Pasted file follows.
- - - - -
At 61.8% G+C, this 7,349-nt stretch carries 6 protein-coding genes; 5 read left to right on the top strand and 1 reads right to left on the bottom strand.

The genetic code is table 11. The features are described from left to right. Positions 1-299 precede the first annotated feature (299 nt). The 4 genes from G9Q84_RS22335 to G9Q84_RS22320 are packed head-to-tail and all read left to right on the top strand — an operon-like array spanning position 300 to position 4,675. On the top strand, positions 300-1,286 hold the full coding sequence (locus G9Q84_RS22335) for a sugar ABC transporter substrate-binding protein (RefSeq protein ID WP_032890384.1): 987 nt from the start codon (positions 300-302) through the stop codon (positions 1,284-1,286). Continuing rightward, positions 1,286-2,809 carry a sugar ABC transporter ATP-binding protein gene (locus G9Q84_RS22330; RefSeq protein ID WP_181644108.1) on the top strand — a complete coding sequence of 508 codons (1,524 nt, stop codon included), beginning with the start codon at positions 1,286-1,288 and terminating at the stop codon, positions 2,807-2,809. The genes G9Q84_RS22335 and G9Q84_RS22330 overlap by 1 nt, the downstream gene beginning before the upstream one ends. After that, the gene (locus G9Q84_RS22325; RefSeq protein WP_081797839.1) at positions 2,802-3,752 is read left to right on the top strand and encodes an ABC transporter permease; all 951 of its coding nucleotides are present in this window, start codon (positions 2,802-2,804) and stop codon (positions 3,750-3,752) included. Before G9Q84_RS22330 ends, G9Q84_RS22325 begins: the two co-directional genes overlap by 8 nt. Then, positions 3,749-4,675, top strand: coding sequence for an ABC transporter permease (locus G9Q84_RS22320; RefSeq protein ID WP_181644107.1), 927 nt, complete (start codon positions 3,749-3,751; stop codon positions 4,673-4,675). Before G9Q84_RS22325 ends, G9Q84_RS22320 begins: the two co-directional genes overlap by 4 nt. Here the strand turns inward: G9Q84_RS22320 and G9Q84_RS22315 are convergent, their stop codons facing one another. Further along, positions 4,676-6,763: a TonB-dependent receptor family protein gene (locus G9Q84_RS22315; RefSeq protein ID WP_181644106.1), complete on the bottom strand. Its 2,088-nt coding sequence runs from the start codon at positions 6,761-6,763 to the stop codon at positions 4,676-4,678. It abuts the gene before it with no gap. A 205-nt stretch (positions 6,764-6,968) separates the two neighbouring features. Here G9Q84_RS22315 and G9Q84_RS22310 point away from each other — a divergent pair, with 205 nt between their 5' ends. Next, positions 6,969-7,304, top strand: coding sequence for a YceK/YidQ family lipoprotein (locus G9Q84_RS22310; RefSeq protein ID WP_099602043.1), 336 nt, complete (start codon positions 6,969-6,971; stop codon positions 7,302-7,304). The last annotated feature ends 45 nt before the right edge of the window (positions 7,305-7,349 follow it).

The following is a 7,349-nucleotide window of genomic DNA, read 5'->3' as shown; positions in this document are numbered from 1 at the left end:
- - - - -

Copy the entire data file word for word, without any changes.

At 61.8% G+C, this 7,349-nt stretch carries 6 protein-coding genes; 5 read left to right on the top strand and 1 reads right to left on the bottom strand.

The genetic code is table 11. The features are described from left to right. Positions 1-299 precede the first annotated feature (299 nt). The 4 genes from G9Q84_RS22335 to G9Q84_RS22320 are packed head-to-tail and all read left to right on the top strand — an operon-like array spanning position 300 to position 4,675. On the top strand, positions 300-1,286 hold the full coding sequence (locus G9Q84_RS22335) for a sugar ABC transporter substrate-binding protein (RefSeq protein ID WP_032890384.1): 987 nt from the start codon (positions 300-302) through the stop codon (positions 1,284-1,286). Continuing rightward, positions 1,286-2,809 carry a sugar ABC transporter ATP-binding protein gene (locus G9Q84_RS22330; RefSeq protein ID WP_181644108.1) on the top strand — a complete coding sequence of 508 codons (1,524 nt, stop codon included), beginning with the start codon at positions 1,286-1,288 and terminating at the stop codon, positions 2,807-2,809. The genes G9Q84_RS22335 and G9Q84_RS22330 overlap by 1 nt, the downstream gene beginning before the upstream one ends. After that, the gene (locus G9Q84_RS22325; RefSeq protein WP_081797839.1) at positions 2,802-3,752 is read left to right on the top strand and encodes an ABC transporter permease; all 951 of its coding nucleotides are present in this window, start codon (positions 2,802-2,804) and stop codon (positions 3,750-3,752) included. Before G9Q84_RS22330 ends, G9Q84_RS22325 begins: the two co-directional genes overlap by 8 nt. Then, positions 3,749-4,675, top strand: coding sequence for an ABC transporter permease (locus G9Q84_RS22320; RefSeq protein ID WP_181644107.1), 927 nt, complete (start codon positions 3,749-3,751; stop codon positions 4,673-4,675). Before G9Q84_RS22325 ends, G9Q84_RS22320 begins: the two co-directional genes overlap by 4 nt. Here the strand turns inward: G9Q84_RS22320 and G9Q84_RS22315 are convergent, their stop codons facing one another. Further along, positions 4,676-6,763: a TonB-dependent receptor family protein gene (locus G9Q84_RS22315; RefSeq protein ID WP_181644106.1), complete on the bottom strand. Its 2,088-nt coding sequence runs from the start codon at positions 6,761-6,763 to the stop codon at positions 4,676-4,678. It abuts the gene before it with no gap. A 205-nt stretch (positions 6,764-6,968) separates the two neighbouring features. Here G9Q84_RS22315 and G9Q84_RS22310 point away from each other — a divergent pair, with 205 nt between their 5' ends. Next, positions 6,969-7,304, top strand: coding sequence for a YceK/YidQ family lipoprotein (locus G9Q84_RS22310; RefSeq protein ID WP_099602043.1), 336 nt, complete (start codon positions 6,969-6,971; stop codon positions 7,302-7,304). The last annotated feature ends 45 nt before the right edge of the window (positions 7,305-7,349 follow it).

The following is a 7,349-nucleotide window of genomic DNA, read 5'->3' as shown; positions in this document are numbered from 1 at the left end: